You probably don’t know the name of Frederick Lauer, but his influence is hard to deny when it comes to the U.S. beer industry — taxes, sanitation, quality, the fight against Prohibition and the development of fellowship among both American brewers and those abroad. To put it bluntly: Lauer established respectability in his profession during a time when it was unfashionable. The Bavarian-born Lauer became the first president of the United States Brewers Association. In fact, there’s a statue dedicated to him in his American hometown of Reading, Pa. Unfortunately, that iconic statue needs to be restored. Luckily, the Brewers Association (BA) recently stepped up and donated $25,000 to help make that happen.
The Brewers of Pennsylvania — the state’s official brewers guild — led the charge to collect donations to repair the statue of the pioneering brewer and the first president of the U.S. Brewers Association, which has stood over Reading for more than 130 years. The funds provided by the Brewers Association will support the restoration efforts to replace four bronze plaques that were removed by vandals from the side of the monument in April 2015.
We think that’s pretty darn cool, so props BA. Born in Germany in 1810, Lauer immigrated to the United States at age 12. He learned the brewing process at an early age from his father. By age 16, he was foreman for his family’s brewery, and at 25, he became the brewery’s proprietor. For decades to follow, through innovation, hard work and business savvy, Lauer established himself as a brewing pioneer not only locally, but throughout the country. To read his full story, cruise over to this website. It’s full of great beer history, especially Lauer’s fight against prohibition.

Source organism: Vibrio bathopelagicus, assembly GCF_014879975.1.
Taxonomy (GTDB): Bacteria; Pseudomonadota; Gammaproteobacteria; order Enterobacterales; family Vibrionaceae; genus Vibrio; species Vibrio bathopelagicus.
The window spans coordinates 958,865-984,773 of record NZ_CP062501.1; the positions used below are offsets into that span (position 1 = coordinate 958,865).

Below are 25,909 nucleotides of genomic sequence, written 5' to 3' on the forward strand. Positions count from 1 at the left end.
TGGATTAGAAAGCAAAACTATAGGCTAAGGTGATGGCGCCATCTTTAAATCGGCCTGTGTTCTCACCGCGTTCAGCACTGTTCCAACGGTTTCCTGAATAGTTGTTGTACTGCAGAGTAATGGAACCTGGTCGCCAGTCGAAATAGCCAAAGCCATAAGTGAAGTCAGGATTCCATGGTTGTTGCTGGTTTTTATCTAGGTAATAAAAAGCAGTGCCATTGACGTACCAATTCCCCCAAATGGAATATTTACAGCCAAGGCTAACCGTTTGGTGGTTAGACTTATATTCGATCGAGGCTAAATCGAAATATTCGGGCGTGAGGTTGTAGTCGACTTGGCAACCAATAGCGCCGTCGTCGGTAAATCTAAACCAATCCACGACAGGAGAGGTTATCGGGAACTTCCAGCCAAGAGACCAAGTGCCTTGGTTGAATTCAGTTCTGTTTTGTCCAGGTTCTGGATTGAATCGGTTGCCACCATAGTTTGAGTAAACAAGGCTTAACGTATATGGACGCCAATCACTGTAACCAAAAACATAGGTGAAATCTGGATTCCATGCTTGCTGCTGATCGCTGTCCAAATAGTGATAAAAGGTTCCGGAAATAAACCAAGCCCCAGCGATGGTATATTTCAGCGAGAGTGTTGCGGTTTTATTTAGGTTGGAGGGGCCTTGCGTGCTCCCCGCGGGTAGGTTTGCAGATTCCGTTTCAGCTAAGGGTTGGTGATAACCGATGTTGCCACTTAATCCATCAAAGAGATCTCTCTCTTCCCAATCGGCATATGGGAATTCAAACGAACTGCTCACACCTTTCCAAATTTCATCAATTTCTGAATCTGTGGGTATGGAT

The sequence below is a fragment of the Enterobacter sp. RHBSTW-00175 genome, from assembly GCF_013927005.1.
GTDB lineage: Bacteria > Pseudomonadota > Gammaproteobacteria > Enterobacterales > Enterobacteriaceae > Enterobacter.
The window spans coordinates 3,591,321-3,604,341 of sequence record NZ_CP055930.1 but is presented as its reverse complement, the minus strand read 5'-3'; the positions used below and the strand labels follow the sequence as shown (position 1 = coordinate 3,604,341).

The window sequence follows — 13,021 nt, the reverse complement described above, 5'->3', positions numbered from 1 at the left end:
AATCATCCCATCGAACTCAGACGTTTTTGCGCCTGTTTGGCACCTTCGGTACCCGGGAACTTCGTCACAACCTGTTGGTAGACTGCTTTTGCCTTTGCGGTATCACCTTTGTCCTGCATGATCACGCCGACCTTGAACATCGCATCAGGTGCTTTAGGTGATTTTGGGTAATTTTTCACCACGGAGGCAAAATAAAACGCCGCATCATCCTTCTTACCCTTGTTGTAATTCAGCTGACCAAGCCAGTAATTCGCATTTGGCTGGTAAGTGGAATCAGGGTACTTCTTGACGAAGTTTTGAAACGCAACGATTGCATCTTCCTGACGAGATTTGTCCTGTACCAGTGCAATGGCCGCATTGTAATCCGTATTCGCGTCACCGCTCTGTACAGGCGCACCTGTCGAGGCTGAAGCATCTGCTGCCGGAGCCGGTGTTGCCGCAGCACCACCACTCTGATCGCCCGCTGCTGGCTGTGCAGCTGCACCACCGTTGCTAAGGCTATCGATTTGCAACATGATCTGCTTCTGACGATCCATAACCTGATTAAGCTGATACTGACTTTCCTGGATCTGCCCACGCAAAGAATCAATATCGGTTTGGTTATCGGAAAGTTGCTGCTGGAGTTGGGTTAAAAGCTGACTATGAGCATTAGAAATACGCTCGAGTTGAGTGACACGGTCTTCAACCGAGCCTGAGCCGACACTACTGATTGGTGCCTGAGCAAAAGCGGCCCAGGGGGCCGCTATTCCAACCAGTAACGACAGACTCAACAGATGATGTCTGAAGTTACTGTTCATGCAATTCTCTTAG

Lauer fought against Prohibition with more vigor than any other endeavor he embraced. Despite all of his noble civic efforts and political involvement, in the height of his career, he wrote, “I am a brewer first and a politician afterwards, or in other words, I do not intend to sacrifice my brewery and the accumulations of a long life for any empty honor of political predilections” (Daily Eagle). Lauer used the newspaper as a public forum for his views; whenever a minister would preach in favor of Prohibition, “the following day would find Lauer with a challenging statement to the newspapers” (Homan, p. 39). He argued that intemperance was a medical problem, and that it could never be contained through legal means. In 1881, in response to the growing number of Prohibitionists, an association called the Liquor Men was organized in Reading. At the first meeting, one member expressed the grievances of all alcohol producers when he professed, “We pay our taxes; we pay our license; we are friends to everybody; we are willing to let them alone and they must let us alone. We cannot all be ministers, lawyers or doctors. It is my trade and I intend to follow it up as best I can, honestly and as a good citizen” (Reading Eagle). Lauer, like other men in his profession, like those who erected his statue, tried to establish respectability in his profession during a time when it was unfashionable.